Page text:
Not in Living Color: Back in the late 1960s Italy had only two television networks and the only sets available were black-and-white. This was not seen as a big problem since hardly anybody had a television, and many people still didn't have telephones. Reliable statistics are difficult to come by, but the best estimate is that in 1970 at least 35% of Italian households still did not have televisions, while approximately 25% were without telephones. The grandmother of a friend of ours owned a large coffee bar along the town square of a rural community in southeastern Sicily. One or two evenings each week she would roll out a large television so that people in the town could watch whatever was available on one of Italy's two stations (RAI 1 and RAI 2). A typical offering was Carosello, a popular variety show more-or-less comparable to what was then being produced elsewhere (the Ed Sullivan Show in the United States), though perhaps a bit less sophisticated. Still better than nothing. And when did national color broadcasting finally arrive in Italy? Only in 1977.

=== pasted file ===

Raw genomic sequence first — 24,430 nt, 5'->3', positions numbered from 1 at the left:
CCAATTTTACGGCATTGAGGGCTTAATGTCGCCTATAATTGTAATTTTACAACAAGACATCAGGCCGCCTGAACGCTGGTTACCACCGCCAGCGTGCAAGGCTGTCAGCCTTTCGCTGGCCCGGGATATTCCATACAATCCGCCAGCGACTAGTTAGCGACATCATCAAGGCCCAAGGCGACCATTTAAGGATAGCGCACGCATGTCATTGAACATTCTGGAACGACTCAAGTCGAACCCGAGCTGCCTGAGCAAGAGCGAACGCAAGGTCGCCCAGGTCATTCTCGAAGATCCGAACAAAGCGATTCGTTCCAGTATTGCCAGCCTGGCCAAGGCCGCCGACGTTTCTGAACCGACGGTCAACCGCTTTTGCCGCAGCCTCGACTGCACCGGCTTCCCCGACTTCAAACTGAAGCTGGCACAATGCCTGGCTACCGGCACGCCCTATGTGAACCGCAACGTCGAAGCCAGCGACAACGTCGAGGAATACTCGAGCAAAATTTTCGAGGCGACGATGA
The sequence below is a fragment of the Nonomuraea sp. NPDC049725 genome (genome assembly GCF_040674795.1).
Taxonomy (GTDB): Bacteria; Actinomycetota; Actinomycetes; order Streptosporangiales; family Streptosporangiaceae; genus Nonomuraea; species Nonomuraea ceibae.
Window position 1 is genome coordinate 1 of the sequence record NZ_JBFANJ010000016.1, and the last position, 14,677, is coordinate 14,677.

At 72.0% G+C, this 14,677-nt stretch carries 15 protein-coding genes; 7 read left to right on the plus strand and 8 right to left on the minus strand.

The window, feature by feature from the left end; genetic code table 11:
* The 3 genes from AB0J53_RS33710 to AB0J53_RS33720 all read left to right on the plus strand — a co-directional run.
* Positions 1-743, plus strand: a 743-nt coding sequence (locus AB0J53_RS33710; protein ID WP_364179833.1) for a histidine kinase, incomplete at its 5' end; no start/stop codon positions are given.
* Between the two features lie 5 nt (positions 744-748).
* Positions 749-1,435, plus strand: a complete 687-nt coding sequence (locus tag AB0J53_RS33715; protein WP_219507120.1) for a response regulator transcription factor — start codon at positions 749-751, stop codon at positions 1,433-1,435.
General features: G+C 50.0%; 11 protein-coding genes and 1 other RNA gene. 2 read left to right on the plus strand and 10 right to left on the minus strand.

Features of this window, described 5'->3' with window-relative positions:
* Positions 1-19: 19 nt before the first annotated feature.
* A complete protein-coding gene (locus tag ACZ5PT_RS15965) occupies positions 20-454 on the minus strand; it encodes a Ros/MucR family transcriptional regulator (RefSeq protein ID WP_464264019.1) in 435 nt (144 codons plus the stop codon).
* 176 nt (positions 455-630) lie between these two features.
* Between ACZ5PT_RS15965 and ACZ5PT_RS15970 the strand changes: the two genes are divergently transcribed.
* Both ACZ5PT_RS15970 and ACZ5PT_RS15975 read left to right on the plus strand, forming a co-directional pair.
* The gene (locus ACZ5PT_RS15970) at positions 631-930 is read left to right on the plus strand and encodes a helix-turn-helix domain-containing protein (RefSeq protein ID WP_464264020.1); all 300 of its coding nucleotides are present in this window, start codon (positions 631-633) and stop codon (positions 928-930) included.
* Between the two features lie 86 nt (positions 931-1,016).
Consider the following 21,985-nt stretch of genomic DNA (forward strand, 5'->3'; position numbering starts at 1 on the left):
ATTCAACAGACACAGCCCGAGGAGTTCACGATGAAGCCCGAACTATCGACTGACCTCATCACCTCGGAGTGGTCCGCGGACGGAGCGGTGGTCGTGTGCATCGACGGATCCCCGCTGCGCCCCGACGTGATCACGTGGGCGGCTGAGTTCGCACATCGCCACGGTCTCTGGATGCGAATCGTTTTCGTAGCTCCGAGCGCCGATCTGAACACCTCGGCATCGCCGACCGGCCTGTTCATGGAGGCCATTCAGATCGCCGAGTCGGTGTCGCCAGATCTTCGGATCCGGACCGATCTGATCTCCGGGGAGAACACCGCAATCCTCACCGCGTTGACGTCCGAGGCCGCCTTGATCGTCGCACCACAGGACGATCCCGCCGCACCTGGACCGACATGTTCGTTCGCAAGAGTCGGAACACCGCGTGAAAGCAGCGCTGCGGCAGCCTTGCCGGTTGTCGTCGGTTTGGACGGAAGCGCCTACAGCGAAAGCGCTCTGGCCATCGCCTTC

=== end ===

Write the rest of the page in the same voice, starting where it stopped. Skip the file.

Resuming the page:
No Talking Allowed by Women: The year is 1975 and a young Roman woman is employed by a Palermo firm as a sales representative specialized in ceramic tiles and other materials used in residential construction. The city is experiencing a building boom, so finding wholesale customers is no problem. But whenever the representative calls on a prospective customer, or when one comes to her office to consider a purchase, she encounters the same difficulty. The customers, who are invariably male, are extremely reluctant to talk to her. Some of them freeze and go silent as soon as she speaks to them, even though she is competent and fairly attractive. What's the problem? Palermitan men in certain "male" trades, it seems, are not "allowed" to speak to women as equals. She learns this after she asks several customers about their strange behavior, something she never encountered in Rome. One man even suggests that she hire a male assistant to act as a go-between, almost a "chaperone." Fast forward to1980: Things are getting better, and a few purchasing agents are even learning to accept working with Palermo's first female materials vendor.